Discussion paper

DP5750 Racial Segregation and Public School Expenditure

This paper explores the effect of racial segregation on public school expenditure in US metropolitan areas and school districts. Our starting point is the literature that relates public good provision to the degree of racial fragmentation in the community. We argue that looking at fragmentation alone may be misleading and that the geographic distribution of different racial groups needs to be taken into account. Greater segregation is associated with more homogeneity in some subareas and more heterogeneity in others, and this matters if decisions on spending are taken at aggregation levels lower than the MSA. For given fragmentation, the extent of segregation conveys information on households? possibility to sort into relatively more or less homogeneous jurisdictions. We account for the potential endogeneity of racial segregation and find that the latter has a positive impact on average public school expenditure both at the MSA and at the district level. At the same time, increased segregation leads to more inequality in spending across districts of the same MSA, thus worsening the relative position of poorer districts.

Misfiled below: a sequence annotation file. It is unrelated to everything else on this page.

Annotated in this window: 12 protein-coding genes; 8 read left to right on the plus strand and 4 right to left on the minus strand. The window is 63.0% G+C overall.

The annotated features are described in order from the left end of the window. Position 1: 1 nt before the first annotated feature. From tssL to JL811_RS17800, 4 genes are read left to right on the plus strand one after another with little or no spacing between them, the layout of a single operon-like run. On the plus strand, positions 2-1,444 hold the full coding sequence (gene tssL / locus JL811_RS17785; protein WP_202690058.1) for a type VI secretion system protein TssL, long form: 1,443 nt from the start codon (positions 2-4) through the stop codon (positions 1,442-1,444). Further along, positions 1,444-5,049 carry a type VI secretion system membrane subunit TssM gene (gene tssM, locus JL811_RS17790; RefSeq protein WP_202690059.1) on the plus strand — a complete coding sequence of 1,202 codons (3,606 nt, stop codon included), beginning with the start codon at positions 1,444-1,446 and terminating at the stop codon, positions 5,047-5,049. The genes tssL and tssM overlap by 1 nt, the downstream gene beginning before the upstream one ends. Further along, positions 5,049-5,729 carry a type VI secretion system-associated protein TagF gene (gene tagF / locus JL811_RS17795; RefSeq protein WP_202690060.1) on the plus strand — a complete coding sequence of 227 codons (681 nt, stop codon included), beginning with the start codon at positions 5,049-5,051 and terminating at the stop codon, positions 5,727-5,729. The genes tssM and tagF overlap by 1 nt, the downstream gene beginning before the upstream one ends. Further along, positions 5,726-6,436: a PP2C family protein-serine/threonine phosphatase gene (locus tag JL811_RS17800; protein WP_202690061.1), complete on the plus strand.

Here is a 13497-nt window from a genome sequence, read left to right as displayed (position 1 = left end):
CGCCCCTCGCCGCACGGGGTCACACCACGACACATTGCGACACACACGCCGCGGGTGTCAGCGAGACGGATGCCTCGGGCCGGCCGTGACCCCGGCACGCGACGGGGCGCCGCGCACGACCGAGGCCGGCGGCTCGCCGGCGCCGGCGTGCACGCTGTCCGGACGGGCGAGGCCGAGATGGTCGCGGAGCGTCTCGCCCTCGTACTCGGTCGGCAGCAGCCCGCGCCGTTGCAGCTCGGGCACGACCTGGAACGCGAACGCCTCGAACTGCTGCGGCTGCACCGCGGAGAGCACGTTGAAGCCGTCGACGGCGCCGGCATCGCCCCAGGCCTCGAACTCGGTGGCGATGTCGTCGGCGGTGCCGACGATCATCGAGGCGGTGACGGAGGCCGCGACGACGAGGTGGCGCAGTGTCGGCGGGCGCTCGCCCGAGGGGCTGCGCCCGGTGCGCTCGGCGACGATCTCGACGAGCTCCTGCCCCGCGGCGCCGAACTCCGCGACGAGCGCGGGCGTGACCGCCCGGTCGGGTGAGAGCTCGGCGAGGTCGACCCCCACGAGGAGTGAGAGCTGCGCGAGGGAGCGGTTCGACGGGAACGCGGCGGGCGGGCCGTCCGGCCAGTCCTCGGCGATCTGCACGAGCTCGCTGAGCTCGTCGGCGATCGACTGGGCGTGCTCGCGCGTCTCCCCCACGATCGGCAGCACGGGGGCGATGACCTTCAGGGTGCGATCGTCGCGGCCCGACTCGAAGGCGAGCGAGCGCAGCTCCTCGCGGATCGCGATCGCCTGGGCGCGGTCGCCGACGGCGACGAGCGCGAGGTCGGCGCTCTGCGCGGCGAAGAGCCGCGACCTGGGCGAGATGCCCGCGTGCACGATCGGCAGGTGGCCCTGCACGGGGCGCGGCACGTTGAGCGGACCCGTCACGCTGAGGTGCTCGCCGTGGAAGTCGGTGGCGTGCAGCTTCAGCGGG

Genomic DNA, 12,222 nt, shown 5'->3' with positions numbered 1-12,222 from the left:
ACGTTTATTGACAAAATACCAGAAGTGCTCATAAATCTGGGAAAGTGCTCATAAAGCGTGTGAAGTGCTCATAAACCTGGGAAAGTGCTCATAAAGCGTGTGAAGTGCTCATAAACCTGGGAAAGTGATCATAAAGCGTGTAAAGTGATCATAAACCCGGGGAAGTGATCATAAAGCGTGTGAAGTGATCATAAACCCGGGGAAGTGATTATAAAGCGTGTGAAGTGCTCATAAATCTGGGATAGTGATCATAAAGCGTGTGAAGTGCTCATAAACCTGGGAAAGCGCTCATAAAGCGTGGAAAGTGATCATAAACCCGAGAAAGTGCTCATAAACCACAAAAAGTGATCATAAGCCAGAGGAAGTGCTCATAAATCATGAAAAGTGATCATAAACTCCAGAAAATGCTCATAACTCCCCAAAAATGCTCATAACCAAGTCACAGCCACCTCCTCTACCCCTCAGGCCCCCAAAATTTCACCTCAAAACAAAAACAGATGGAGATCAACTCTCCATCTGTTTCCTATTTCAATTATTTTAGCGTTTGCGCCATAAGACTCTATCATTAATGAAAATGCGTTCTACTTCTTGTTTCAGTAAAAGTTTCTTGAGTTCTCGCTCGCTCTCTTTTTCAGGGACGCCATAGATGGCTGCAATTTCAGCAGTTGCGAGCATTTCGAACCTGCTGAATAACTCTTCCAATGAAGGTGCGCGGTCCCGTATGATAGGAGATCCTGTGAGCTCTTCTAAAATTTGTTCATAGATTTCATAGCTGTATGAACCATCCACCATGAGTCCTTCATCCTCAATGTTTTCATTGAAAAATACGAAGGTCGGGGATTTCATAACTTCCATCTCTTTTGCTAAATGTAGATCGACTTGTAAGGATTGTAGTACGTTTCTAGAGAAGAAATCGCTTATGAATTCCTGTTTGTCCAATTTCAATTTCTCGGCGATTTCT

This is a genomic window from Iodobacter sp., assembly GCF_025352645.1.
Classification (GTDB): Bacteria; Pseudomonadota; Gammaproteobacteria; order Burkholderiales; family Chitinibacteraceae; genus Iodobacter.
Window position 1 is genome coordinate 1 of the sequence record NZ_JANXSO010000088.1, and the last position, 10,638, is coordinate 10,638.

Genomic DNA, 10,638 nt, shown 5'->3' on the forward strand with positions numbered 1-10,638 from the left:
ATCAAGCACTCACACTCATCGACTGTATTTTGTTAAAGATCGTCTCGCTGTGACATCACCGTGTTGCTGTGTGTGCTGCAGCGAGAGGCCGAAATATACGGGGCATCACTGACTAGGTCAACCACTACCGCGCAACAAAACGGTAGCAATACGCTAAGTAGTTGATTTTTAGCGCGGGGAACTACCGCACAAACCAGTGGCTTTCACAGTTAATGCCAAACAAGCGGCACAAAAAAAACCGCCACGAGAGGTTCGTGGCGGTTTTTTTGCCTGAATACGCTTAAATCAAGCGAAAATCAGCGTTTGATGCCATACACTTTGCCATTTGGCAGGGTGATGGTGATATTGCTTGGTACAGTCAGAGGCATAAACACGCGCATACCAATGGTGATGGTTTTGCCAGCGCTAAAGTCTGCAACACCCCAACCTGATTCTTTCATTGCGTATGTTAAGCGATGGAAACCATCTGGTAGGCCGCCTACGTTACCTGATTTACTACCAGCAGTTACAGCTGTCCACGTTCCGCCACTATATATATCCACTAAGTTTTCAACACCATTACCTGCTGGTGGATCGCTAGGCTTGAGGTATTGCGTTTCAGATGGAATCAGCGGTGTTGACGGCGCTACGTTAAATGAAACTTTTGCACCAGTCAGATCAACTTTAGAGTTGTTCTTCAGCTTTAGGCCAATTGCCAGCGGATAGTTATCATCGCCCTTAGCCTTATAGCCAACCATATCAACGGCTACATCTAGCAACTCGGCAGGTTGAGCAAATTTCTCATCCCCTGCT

La Ferrara, E and A Mele (eds) (2006), “DP5750 Racial Segregation and Public School Expenditure”, CEPR Press Discussion Paper No. 5750. https://cepr.org/publications/dp5750